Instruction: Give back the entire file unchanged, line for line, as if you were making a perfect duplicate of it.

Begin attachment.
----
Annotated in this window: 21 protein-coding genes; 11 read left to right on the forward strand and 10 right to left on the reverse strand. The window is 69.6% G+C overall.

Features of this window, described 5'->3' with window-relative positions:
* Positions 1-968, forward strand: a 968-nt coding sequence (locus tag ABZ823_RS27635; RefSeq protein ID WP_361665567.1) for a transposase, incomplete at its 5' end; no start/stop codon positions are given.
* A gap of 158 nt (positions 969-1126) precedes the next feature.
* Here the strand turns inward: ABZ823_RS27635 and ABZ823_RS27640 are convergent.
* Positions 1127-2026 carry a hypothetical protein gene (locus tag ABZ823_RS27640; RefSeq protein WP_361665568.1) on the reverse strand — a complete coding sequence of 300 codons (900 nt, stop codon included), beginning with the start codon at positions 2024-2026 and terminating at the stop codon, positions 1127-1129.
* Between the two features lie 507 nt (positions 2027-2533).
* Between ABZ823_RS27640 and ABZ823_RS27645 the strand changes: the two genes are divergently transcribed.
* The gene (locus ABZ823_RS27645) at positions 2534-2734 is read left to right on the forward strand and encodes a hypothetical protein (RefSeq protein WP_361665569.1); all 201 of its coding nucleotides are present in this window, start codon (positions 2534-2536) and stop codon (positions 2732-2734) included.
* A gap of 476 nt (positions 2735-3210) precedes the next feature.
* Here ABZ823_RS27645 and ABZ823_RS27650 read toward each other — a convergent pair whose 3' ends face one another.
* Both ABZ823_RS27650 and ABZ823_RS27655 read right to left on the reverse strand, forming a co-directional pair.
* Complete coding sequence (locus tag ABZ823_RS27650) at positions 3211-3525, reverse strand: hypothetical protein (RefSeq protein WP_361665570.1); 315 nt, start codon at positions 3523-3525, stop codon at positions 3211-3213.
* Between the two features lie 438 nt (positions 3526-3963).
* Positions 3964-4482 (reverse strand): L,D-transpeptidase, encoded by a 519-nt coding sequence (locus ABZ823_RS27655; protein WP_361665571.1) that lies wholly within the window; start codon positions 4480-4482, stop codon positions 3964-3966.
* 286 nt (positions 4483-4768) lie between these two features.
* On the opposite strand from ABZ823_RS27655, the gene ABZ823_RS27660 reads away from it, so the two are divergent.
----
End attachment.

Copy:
Annotated in this window: 21 protein-coding genes; 11 read left to right on the forward strand and 10 right to left on the reverse strand. The window is 69.6% G+C overall.

Features of this window, described 5'->3' with window-relative positions:
* Positions 1-968, forward strand: a 968-nt coding sequence (locus tag ABZ823_RS27635; RefSeq protein ID WP_361665567.1) for a transposase, incomplete at its 5' end; no start/stop codon positions are given.
* A gap of 158 nt (positions 969-1126) precedes the next feature.
* Here the strand turns inward: ABZ823_RS27635 and ABZ823_RS27640 are convergent.
* Positions 1127-2026 carry a hypothetical protein gene (locus tag ABZ823_RS27640; RefSeq protein WP_361665568.1) on the reverse strand — a complete coding sequence of 300 codons (900 nt, stop codon included), beginning with the start codon at positions 2024-2026 and terminating at the stop codon, positions 1127-1129.
* Between the two features lie 507 nt (positions 2027-2533).
* Between ABZ823_RS27640 and ABZ823_RS27645 the strand changes: the two genes are divergently transcribed.
* The gene (locus ABZ823_RS27645) at positions 2534-2734 is read left to right on the forward strand and encodes a hypothetical protein (RefSeq protein WP_361665569.1); all 201 of its coding nucleotides are present in this window, start codon (positions 2534-2536) and stop codon (positions 2732-2734) included.
* A gap of 476 nt (positions 2735-3210) precedes the next feature.
* Here ABZ823_RS27645 and ABZ823_RS27650 read toward each other — a convergent pair whose 3' ends face one another.
* Both ABZ823_RS27650 and ABZ823_RS27655 read right to left on the reverse strand, forming a co-directional pair.
* Complete coding sequence (locus tag ABZ823_RS27650) at positions 3211-3525, reverse strand: hypothetical protein (RefSeq protein WP_361665570.1); 315 nt, start codon at positions 3523-3525, stop codon at positions 3211-3213.
* Between the two features lie 438 nt (positions 3526-3963).
* Positions 3964-4482 (reverse strand): L,D-transpeptidase, encoded by a 519-nt coding sequence (locus ABZ823_RS27655; protein WP_361665571.1) that lies wholly within the window; start codon positions 4480-4482, stop codon positions 3964-3966.
* 286 nt (positions 4483-4768) lie between these two features.
* On the opposite strand from ABZ823_RS27655, the gene ABZ823_RS27660 reads away from it, so the two are divergent.